Until 1858 the acts were mainly intended to shift the control of power the company to the british govt though they did make attempts to facilitate administration in the country.
-Pitts Act 1784 created a board of control to check the activities of the company,
-Charter Act 1813 removed monopoly of the company in trade with the East,
-Charter Act 1833 created a centralised administrative structure in the country
Post 1858 ,the legislations mainly aimed at improving the administration in the country and they finally culminated in responsible government.
-Councils Act 1861 created a wing for legislation while that of 1891 expanded it.
-Act 1909 created separate electorates
-Act 1919 created bicameralism, dyarchy at provincial levels etc
-Act 1935 had provisions of federalism, separate electorates, provincial autonomy etc
Indian connstitution in its present form draws heavily from the act 1935 in terms of divison of powers between center and states, bicameralism at the centre, more powers to Governor etc. At the same time we incoroporated provisons to suit the needs of an independent india such as Universal adult franchise, Removal of untouchability etc
Though an amalgamation of previous acts,our present constitution incorporates only those provisons which match the ideals of freedom struggle.
Q.5) How are the Fundamental Rights different from other legal and constitutional rights? What makes them so special?
Though a very simple question in literal sense but deceptive for most of you. Could have been handled easily but it was not the case. Except one or two, no one did justice to this. Here, rather than mentioning the features of FR, you have to compare and contrast it with legal and constitutional rights. It should include examples in case. Like, if you are talking about enforceability then do mention the rights for FR as well as Legal & constitutional. For the first part of the answer, you shouldn’t take more than 100 words.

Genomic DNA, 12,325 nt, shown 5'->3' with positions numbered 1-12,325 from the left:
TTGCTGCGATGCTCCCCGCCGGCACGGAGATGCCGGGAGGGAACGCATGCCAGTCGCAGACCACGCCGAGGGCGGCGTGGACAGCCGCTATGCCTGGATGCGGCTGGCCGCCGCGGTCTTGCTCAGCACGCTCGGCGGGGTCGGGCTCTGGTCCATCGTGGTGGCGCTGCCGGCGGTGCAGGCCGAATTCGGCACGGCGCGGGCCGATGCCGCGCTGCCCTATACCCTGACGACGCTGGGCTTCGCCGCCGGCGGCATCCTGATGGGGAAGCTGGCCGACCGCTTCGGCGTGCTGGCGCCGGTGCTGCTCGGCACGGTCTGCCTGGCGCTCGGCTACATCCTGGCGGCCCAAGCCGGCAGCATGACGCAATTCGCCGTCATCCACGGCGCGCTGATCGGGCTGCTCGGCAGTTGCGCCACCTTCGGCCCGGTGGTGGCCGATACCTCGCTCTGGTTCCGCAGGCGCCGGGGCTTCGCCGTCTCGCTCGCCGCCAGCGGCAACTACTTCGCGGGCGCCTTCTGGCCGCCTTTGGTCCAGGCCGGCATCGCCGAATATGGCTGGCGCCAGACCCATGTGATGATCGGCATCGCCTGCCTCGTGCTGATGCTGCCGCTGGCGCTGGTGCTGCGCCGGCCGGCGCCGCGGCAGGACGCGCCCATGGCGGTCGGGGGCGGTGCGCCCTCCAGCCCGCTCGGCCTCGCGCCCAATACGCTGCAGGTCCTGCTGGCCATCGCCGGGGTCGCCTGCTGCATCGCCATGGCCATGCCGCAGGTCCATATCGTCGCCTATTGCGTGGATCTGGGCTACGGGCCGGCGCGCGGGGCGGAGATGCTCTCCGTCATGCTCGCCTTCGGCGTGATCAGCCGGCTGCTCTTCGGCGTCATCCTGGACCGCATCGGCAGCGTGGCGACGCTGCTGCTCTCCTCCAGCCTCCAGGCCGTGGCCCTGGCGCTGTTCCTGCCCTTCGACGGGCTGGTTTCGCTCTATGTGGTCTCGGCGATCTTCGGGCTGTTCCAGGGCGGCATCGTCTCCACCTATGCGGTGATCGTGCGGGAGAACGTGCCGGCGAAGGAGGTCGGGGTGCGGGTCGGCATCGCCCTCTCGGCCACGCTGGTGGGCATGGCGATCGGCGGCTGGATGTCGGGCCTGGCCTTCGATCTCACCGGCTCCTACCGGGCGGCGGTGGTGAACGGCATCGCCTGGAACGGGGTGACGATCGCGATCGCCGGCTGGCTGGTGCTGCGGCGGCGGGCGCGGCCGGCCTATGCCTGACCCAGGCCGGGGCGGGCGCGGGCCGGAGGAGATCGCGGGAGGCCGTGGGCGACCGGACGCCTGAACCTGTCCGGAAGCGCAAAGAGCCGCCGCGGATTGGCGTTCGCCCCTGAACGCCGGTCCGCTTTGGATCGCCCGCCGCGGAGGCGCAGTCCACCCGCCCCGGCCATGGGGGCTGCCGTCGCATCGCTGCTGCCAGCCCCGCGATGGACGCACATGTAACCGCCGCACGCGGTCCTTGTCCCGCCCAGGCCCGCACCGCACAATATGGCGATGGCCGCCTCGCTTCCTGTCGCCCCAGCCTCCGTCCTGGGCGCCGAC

Next part is where only special features need to be mentioned. Not everything!
The Top Answer is written by – Nishant
Ans) Fundamental Rights are those which are important for the well-being of an individual. They are guaranteed and protected by the Constitution. They are ‘fundamental’ for two reasons:
a) They are mentioned in the Constitution itself.
b) They cannot be taken away by ordinary legislation except in rare circumstances.
On the other hand Legal and Constitutional Rights are “granted” and not preexisting such as the right to vote. An individual cannot move the Supreme Court for their violation or curtailment through appropriate legislation.
Certain features which make Fundamental Rights special and different from other rights are:
– They are absolutely essential for an individual’s all round development. It makes them most vulnerable towards a tyrannical government and hence needs highest protection
– They facilitate establishment of Rule of Law by respecting individual freedom and liberty. For eg. Article 21 encompasses all necessary conditions required for a meaningful life.
– Act as a natural check on the absolute authority of the government and abuse of power, like implementing populist measures to further self-interest. Thus they lay foundation for social justice and equality
– Provide heft to the Directive Principles to be followed by the government
Hence, where legal and constitutional rights are merely privileges extended by the state, Fundamental Rights go much beyond their stated meanings.